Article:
Enterprise Professor Len Sciacca and AOS Group’s Managing Director Andrew Lucas.
Advanced TEWA techniques in development by the partnership can dynamically task sensors, communication networks and a wide range of effectors, including electronic countermeasures. The approach treats the TEWA function as an integrated part of adaptive networking, sensing and the dynamic reconfiguration of the battlespace. It employs stochastic control and optimisation to ensure each tactical decision builds on the previous decision, and maximises performance of the defensive system.
The DBAD tool addresses the emplacement of sensors and weapon systems that gives defended assets the highest probability of surviving projected threats.
Artificial intelligence-enhanced battle management systems
AOS and Australian Systems Research are working with the University of Melbourne to ensure that the DBAD concept is developed into an innovative product that can complement and enhance any BMS. Dr Andrew Lucas, AOS Group’s Managing Director, an Australian company specialising in artificial intelligence (AI) and autonomy, is leading the integration of intelligent software agents in various Defence applications.
“Intelligent software agents are a form of symbolic AI, conceived as a model for emulating rational human reasoning. They embody abstract constructs— beliefs, desires and intentions—so that humans can comprehend their reasoning. This is the basis for achieving Explainable AI. Consequently, they facilitate moving the human operator from in-the-loop to on-the-loop,” Dr Lucas says.
“Coupled with the optimisation and control techniques from the University of Melbourne, we can assist the battle manager in planning and operating battlespace configurations. That is, optimising the disposition of sensors and weapons that are best suited to the threat situation.”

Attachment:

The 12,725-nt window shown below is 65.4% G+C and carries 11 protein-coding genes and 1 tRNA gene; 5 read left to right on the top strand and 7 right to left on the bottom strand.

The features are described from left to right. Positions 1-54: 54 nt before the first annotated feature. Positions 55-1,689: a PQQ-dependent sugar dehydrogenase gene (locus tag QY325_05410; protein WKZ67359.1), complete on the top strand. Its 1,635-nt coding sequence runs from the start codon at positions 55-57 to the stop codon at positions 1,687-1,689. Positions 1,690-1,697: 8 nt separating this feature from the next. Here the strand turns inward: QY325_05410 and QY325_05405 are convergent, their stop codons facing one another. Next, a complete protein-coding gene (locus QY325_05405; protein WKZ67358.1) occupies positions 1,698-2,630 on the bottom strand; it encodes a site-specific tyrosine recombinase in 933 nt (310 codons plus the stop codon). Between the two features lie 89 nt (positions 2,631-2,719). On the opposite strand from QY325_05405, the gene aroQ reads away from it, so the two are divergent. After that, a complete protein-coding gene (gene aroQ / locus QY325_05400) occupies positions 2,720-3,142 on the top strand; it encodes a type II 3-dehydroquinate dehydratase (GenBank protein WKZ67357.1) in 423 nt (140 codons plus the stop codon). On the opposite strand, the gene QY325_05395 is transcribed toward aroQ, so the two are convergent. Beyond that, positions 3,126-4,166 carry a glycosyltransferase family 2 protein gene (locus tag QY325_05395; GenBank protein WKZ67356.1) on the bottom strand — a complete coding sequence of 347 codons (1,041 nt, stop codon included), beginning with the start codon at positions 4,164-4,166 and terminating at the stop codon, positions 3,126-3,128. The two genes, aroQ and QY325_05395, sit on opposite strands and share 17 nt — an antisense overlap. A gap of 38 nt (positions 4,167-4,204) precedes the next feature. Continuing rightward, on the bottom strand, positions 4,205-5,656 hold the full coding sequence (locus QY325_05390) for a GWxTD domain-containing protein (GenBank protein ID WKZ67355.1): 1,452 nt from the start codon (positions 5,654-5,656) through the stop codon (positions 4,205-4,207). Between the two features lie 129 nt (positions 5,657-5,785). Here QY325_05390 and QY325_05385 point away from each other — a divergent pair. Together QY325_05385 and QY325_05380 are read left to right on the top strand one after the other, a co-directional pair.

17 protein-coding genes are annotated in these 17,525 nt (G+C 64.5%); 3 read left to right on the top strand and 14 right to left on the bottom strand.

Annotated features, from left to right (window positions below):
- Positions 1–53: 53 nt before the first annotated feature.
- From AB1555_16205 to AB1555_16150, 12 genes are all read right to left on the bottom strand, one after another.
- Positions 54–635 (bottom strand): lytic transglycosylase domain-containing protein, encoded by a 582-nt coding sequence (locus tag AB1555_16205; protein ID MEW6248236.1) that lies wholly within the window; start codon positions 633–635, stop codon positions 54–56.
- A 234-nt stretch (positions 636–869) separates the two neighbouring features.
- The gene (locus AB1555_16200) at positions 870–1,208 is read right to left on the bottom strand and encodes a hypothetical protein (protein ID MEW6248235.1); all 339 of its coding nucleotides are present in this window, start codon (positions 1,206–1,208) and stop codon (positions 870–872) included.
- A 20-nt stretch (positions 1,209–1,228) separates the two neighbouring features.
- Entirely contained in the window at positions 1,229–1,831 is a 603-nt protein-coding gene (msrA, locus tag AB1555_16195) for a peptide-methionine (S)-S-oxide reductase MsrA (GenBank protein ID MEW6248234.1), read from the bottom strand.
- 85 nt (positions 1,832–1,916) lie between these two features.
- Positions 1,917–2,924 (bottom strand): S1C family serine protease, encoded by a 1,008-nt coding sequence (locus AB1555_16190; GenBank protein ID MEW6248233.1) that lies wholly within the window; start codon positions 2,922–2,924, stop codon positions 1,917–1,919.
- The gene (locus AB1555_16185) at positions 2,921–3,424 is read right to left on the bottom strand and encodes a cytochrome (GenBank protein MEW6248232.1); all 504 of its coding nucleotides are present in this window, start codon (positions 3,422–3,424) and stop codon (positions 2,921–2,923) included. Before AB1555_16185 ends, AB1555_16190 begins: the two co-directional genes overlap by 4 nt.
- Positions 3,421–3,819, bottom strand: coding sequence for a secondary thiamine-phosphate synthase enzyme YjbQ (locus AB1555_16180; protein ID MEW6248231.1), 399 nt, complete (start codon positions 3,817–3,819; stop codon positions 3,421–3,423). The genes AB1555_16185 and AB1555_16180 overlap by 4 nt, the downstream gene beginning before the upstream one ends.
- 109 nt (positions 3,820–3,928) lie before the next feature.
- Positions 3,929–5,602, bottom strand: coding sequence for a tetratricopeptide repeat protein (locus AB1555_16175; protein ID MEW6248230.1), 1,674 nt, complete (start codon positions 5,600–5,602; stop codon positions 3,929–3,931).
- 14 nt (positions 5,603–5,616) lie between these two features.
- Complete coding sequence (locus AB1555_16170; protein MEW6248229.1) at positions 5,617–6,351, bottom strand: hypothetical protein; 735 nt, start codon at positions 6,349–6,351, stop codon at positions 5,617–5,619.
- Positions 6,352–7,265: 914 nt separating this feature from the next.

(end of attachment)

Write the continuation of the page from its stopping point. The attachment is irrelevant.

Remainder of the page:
University of Melbourne’s Estefania Yap and AOS Group’s Vik Grover collaborating on the Dynamic Battlespace Aspect Design (DBAD) tool.
Intelligent software agents
AOS has a unique approach to developing agent-oriented software that can streamline complex command and control systems that must collaborate between distributed decision-makers—both human and automated systems. Collaborative Belief-Desires-Intentions builds in software constructs that can incorporate goal or intent-based aims.
The University of Melbourne’s control algorithms fit into this paradigm to guide the systems into better decisions in selecting sensor-effector systems. DBAD will have broader application for cognitive electronic warfare, tactical BMS and even civilian applications such as firefighting resource scheduling and disaster management.
DBAD will have broader application for cognitive electronic warfare, tactical BMS and even civilian applications such as firefighting resource scheduling and disaster management.